Patients admitted to hospital with obstructed heart arteries were three times more likely to experience complications when they were in hospital if they felt they were not in control of their condition, according to research published in the October issue of the Journal of Advanced Nursing.
However, persistent anxiety on its own appeared to have little effect on whether patients experienced complications or not.
Researchers looked at 171 patients admitted to hospitals in the USA, Australia and New Zealand with acute coronary syndrome (ACS), following them for two years. They concluded that giving patients greater perceived control of their heart illness could reduce complications after ACS.
"Coronary heart disease is the leading single cause of death in Australia and the USA, accounting for almost one in five deaths and leading to 50,000 hospital admissions a year in Australia and 1.76 million a year in the USA" says lead author Sharon McKinley, Professor of Critical Care Nursing at the University of Technology, Sydney, Australia.
Almost two-thirds of the patients studied were men (64 per cent), with an average age of 69 years.
The research team spoke to all the participants at three, 12 and 24 months and gave them a free telephone number to call if they attended hospital for suspected ACS symptoms.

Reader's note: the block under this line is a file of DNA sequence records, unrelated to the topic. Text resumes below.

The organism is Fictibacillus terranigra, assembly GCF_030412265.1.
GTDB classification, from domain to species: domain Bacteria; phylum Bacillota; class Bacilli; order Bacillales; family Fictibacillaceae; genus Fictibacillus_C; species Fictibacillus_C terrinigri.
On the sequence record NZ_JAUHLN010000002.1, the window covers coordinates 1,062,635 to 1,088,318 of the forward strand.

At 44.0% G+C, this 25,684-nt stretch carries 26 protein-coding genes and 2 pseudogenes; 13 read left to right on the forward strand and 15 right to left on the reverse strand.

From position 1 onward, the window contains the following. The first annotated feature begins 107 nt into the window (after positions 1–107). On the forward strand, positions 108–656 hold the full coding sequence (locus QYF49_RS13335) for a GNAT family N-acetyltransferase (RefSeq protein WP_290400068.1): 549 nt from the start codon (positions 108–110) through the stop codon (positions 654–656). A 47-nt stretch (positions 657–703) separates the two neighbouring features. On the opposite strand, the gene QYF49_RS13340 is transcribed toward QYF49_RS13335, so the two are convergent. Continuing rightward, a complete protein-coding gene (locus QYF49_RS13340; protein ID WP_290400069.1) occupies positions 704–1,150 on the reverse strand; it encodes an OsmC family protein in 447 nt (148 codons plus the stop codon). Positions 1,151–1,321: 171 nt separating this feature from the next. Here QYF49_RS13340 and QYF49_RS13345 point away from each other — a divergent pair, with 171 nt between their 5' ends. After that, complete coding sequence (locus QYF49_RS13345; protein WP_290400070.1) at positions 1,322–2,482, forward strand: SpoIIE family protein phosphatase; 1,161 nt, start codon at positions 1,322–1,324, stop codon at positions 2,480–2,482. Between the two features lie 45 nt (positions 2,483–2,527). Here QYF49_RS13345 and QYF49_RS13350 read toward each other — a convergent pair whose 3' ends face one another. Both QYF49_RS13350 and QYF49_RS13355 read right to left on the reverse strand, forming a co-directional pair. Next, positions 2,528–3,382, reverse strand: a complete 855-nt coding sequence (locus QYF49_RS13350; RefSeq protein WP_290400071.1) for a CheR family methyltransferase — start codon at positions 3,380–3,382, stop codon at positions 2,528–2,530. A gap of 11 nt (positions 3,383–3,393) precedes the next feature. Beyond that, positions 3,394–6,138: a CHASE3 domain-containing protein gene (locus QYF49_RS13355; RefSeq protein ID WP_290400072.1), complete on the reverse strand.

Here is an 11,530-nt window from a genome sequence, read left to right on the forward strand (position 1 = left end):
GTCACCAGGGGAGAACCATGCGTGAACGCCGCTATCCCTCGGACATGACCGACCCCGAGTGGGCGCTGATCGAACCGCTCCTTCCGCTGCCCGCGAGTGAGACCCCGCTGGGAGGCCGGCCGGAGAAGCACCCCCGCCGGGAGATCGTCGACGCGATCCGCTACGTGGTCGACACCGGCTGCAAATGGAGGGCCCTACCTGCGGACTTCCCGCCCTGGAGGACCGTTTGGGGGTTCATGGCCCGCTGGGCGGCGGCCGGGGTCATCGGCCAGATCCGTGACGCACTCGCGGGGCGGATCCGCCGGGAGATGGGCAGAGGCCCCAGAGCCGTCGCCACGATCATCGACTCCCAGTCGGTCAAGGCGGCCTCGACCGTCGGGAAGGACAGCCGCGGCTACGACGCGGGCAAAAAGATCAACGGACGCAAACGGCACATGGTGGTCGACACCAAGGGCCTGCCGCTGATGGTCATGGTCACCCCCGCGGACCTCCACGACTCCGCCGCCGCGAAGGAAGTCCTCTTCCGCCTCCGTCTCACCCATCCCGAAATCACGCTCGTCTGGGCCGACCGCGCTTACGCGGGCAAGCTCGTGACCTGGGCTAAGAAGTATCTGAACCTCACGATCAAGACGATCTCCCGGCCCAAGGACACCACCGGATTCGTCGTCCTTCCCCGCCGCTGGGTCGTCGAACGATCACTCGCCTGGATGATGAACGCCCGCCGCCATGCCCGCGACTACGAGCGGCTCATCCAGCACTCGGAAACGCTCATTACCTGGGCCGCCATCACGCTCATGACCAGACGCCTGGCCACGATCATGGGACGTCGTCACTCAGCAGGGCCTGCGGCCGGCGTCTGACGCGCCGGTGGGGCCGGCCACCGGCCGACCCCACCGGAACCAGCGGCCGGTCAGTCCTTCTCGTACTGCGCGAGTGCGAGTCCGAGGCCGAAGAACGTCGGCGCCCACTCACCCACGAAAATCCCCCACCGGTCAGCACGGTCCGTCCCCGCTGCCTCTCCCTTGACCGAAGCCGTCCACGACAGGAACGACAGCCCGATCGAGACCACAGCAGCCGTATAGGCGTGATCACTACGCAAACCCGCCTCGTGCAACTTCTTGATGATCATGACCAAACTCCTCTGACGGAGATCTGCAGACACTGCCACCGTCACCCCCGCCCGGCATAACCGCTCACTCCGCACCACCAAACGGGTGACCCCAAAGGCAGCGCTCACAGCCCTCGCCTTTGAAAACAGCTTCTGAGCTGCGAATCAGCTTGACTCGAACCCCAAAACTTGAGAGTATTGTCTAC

Experienced cardiovascular nurses trained in data abstraction for the purposes of the study then examined the patients' records for a range of clinical characteristics and complications.
The anxiety and perceived control measures were obtained in face-to-face interviews when patients were enrolled in the study and by mailed questionnaires with follow-up telephone interviews at three and 12 months.
Key findings included:
"The findings that low perceived control, but not persistent anxiety, were predictive of in-hospital complications after ACS has two key implications for nursing practice and policy" says Professor McKinley.
"Firstly, it may be possible for nurses to increase cardiac patients' perception of control over their illness and secondly, increasing perceived control may reduce the risk of complications after ACS."
|Contact: Annette Whibley|